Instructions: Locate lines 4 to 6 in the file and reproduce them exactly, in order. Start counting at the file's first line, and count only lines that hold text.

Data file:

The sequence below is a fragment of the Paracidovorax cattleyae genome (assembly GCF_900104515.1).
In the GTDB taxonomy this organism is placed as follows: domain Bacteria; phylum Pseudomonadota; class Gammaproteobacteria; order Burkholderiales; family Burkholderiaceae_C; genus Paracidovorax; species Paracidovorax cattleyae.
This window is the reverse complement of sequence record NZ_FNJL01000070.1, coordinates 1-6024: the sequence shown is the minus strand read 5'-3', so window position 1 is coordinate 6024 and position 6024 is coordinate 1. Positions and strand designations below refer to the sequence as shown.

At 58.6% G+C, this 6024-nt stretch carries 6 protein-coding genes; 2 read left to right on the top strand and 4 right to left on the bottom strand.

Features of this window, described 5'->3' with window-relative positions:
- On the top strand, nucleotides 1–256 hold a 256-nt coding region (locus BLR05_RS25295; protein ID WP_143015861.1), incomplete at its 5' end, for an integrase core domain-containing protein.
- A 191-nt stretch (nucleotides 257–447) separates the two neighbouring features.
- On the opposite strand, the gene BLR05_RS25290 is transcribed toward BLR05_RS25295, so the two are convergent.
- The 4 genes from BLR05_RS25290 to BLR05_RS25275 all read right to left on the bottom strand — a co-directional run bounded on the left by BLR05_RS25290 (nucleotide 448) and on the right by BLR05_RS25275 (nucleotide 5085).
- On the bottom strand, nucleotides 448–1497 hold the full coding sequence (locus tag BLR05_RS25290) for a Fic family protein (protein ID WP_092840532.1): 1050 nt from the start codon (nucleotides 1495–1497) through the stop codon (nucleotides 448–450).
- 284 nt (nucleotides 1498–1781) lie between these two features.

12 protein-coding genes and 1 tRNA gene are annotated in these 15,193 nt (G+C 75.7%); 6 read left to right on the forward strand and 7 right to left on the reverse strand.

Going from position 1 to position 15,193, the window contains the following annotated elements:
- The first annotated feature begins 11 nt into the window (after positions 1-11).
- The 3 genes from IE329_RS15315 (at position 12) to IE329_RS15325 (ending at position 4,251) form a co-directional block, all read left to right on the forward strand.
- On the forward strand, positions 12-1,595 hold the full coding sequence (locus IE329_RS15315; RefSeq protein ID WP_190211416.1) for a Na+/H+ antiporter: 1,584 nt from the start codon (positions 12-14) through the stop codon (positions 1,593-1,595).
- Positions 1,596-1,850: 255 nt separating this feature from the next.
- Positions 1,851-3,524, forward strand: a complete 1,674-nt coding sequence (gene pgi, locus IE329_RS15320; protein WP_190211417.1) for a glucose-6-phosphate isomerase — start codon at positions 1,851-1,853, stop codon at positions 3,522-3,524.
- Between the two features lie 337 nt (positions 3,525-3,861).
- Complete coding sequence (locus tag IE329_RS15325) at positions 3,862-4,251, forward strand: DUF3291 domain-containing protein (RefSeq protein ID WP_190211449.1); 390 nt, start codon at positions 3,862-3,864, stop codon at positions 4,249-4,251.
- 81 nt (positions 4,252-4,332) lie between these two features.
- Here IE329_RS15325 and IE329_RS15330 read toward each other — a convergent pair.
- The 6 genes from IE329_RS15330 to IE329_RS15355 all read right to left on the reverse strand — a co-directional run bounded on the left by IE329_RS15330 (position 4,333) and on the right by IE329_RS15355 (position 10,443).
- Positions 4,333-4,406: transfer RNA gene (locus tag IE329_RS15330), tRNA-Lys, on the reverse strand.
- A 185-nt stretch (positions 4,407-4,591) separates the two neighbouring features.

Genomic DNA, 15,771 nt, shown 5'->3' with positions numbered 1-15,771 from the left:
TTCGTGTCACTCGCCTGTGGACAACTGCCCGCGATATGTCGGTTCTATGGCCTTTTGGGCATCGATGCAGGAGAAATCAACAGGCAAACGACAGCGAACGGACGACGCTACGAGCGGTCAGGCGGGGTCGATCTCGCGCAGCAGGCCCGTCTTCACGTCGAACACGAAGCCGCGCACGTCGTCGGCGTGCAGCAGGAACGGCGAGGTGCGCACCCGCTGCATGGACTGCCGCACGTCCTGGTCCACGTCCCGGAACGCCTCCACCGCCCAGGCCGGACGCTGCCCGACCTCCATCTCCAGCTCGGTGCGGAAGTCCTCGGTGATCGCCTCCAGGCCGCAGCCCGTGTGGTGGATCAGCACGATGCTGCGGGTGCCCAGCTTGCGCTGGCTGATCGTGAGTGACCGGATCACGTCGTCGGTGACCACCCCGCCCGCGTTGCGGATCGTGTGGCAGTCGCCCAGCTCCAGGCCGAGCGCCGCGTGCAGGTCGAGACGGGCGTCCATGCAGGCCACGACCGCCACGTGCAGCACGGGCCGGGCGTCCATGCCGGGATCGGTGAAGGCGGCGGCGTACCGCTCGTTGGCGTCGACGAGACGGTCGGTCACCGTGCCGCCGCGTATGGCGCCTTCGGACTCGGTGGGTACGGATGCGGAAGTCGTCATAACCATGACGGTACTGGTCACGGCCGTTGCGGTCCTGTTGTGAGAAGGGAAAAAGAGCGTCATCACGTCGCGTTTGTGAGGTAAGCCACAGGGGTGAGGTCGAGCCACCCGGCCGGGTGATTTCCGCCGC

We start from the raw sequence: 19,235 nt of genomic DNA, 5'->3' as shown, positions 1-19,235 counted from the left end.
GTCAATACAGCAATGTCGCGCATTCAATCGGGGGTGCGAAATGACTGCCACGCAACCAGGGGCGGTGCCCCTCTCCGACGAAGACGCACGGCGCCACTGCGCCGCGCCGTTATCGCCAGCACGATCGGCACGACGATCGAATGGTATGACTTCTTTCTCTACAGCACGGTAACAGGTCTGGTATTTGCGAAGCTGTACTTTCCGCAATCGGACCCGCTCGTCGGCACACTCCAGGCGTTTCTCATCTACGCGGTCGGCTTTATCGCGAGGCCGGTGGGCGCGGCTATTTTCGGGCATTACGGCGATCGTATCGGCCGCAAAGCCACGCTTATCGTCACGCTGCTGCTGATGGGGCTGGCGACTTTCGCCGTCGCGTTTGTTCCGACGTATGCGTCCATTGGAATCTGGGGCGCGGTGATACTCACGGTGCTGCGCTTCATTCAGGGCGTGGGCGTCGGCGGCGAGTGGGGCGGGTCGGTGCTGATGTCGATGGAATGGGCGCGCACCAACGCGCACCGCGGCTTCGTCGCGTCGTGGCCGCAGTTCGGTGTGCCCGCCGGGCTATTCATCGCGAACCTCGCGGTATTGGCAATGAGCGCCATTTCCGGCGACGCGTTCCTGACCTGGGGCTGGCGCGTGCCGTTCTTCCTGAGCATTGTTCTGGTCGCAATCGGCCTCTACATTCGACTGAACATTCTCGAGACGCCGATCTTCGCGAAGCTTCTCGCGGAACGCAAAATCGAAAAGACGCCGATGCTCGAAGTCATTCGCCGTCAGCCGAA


At 58.6% G+C, this 6024-nt stretch carries 6 protein-coding genes; 2 read left to right on the top strand and 4 right to left on the bottom strand.

Features of this window, described 5'->3' with window-relative positions:
- On the top strand, nucleotides 1–256 hold a 256-nt coding region (locus BLR05_RS25295; protein ID WP_143015861.1), incomplete at its 5' end, for an integrase core domain-containing protein.